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What’s Lost in a Name: The Bowery and the Lost Mohican Trail

Typically our “What’s in a Name?” series looks into the name of a building or a place and what’s behind the name as we know it. But today we are going to look into the history that has been lost when streets have been named to represent their colonial past. We will look into the lost name of the Mohican Trail and the often erased history of the Native people who helped make this land inhabitable for the Dutch.

New York Trails. Stevens, Benjamin Franklin, Great Britain War Office, 1782. Courtesy of David Rumsey Historical Map Collection

There has been documented history of the Algonquin people in New York and New Jersey as early as 1,000 B.C.E. The Algonquins are early ancestors of the Lenape. Lenape refers to the group of native people of the territories of eastern Pennsylvania, New Jersey, Lower New York, and eastern Delaware. The Lenape had a sort of “clan” to go with each territory, and some of these territories would eventually form the Lenape Confederacy. The Confederacy was made up of the Unami of central New Jersey and parts of Pennsylvania, the Unalatchigo of lower New Jersey, and the Munsee of Lower New York. The Munsee who inhabited the island of Manahatta used it as a home, a place for hunting and gathering, and eventually as trading posts, and for agricultural farming.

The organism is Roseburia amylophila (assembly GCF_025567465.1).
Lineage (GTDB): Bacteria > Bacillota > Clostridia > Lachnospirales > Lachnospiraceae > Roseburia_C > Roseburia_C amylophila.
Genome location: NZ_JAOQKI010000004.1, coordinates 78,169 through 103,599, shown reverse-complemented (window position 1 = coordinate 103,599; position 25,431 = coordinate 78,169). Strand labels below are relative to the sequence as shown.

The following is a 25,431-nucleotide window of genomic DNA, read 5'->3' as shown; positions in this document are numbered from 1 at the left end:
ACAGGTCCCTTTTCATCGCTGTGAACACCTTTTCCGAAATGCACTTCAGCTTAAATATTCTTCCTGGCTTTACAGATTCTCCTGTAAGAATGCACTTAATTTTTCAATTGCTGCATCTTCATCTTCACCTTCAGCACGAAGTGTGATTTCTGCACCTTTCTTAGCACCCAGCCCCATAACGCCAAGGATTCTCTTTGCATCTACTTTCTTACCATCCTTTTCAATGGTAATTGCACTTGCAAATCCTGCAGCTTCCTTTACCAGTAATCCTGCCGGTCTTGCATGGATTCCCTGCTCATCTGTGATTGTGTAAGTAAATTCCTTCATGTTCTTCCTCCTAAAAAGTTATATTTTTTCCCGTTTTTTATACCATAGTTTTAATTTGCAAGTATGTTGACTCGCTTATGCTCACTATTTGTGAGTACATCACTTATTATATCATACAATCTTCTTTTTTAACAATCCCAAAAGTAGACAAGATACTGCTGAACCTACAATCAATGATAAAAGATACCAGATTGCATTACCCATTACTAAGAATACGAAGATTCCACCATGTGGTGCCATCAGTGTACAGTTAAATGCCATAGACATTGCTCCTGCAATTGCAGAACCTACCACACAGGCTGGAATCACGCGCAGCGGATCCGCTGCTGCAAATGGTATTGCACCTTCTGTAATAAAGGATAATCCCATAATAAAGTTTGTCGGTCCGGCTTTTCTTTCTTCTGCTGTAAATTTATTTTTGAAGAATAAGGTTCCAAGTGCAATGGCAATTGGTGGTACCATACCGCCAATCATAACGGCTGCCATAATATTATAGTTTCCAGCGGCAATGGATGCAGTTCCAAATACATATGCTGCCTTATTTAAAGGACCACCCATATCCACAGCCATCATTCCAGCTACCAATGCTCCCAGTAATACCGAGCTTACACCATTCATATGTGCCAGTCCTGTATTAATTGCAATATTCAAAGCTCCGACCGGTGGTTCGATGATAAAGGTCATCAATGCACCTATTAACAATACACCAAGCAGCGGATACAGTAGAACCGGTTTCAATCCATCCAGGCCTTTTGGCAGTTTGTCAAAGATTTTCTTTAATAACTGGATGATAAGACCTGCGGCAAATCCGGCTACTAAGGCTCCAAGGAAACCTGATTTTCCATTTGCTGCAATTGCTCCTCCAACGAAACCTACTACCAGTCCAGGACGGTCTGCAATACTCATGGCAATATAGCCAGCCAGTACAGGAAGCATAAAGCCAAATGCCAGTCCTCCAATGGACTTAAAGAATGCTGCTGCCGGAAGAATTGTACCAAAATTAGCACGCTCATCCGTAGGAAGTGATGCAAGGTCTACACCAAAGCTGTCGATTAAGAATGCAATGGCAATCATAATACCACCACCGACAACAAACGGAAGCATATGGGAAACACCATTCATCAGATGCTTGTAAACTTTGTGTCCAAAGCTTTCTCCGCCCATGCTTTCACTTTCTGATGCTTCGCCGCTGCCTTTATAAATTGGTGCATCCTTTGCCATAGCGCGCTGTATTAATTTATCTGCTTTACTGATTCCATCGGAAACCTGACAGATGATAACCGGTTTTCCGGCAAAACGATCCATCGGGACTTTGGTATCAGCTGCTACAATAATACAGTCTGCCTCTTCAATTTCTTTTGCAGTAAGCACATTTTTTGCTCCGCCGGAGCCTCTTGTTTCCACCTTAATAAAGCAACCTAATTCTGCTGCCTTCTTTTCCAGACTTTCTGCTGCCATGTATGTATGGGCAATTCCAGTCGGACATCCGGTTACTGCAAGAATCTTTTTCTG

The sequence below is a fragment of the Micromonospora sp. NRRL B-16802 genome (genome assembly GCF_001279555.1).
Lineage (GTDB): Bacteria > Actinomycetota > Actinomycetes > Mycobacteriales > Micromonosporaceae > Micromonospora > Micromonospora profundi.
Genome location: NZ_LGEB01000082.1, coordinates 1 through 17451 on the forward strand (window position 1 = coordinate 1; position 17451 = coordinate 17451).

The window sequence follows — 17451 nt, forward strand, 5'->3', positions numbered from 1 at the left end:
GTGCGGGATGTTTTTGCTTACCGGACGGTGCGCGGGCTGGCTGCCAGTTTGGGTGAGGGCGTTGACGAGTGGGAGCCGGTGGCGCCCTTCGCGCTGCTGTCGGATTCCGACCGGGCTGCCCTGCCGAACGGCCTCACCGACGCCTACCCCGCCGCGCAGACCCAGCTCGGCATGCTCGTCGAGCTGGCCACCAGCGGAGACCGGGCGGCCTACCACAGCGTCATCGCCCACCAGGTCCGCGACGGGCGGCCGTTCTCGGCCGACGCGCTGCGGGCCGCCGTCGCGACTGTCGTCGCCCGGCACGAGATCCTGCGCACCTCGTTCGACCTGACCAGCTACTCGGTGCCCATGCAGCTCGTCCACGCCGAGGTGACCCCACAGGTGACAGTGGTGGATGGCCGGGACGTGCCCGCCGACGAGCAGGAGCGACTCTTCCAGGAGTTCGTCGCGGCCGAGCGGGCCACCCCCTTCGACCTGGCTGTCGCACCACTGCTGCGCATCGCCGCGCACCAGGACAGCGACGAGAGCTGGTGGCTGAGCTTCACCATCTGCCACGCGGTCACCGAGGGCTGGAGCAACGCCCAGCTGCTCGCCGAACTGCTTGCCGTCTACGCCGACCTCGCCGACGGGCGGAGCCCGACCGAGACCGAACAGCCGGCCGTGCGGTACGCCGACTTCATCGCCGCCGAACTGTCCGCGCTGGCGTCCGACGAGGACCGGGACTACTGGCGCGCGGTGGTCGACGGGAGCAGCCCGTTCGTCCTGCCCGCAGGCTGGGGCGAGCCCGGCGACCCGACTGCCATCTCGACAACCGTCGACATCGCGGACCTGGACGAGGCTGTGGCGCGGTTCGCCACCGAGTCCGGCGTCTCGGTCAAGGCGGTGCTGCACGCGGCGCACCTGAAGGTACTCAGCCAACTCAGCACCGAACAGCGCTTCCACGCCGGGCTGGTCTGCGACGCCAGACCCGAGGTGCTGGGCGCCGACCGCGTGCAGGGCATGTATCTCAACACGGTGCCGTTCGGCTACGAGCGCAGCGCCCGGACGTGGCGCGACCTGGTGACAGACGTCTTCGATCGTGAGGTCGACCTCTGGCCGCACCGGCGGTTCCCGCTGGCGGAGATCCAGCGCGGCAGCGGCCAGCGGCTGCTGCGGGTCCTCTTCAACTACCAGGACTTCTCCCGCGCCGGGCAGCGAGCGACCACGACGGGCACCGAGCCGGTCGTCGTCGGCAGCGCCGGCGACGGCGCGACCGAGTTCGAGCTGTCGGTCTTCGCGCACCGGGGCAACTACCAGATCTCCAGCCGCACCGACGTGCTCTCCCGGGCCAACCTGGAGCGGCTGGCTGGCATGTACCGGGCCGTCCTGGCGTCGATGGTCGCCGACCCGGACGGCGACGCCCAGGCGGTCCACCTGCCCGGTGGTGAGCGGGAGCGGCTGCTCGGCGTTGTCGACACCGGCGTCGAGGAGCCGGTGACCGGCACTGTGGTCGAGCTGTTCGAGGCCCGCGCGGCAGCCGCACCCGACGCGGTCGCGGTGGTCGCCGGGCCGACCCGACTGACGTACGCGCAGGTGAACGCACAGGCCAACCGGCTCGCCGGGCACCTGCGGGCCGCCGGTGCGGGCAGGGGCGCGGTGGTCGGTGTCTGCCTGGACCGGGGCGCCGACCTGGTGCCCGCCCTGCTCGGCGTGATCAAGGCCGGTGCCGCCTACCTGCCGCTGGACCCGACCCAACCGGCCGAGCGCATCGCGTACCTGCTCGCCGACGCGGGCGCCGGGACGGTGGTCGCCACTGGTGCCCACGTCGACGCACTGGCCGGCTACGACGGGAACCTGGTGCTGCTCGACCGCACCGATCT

Manhattan island with Longhouses in the Back, Courtesy of the NYPL.

What we know today as the Bowery, which connects into 4th Avenue and eventually Broadway, was once the Mohican Trail, also referred to as the Wickquasgeck trail. The trail connects from the bottom of Manhattan all the way north to what is now Montreal into Mohican territory. The Mohicans were another member of the Algonquin tribe who inhabited New York in the upper Hudson region. It is because of this connection that the trail is named after them. 

Northern Reaches of the Mohican Trail. By Evan T. Pritchard, sourced from Native New Yorkers.

The Bowery was officially designated as the name of New York City’s oldest and widest street on August 23, 1813. It had been known as the Bowery for quite some time, as the Dutch had been allocating the land surrounding it as farms or bouweries. The most notable of these boweries were those belonging to Peter Stuyvesant, who held two boweries on the land. The influence of this tyrannical ruler on the area can still be seen today. The Dutch laid their boweries around the Mohican Trail as it had been well laid out by the Lenape and became the new settlement’s main thoroughfare. This trail, which ran along the highest ridge of the island, became not only essential to the lives of the Lenape, but also to the history that would unfold along its path. 

Sheep drive and rural farmland on the Bowery, 1831. Courtesy of the NYPL.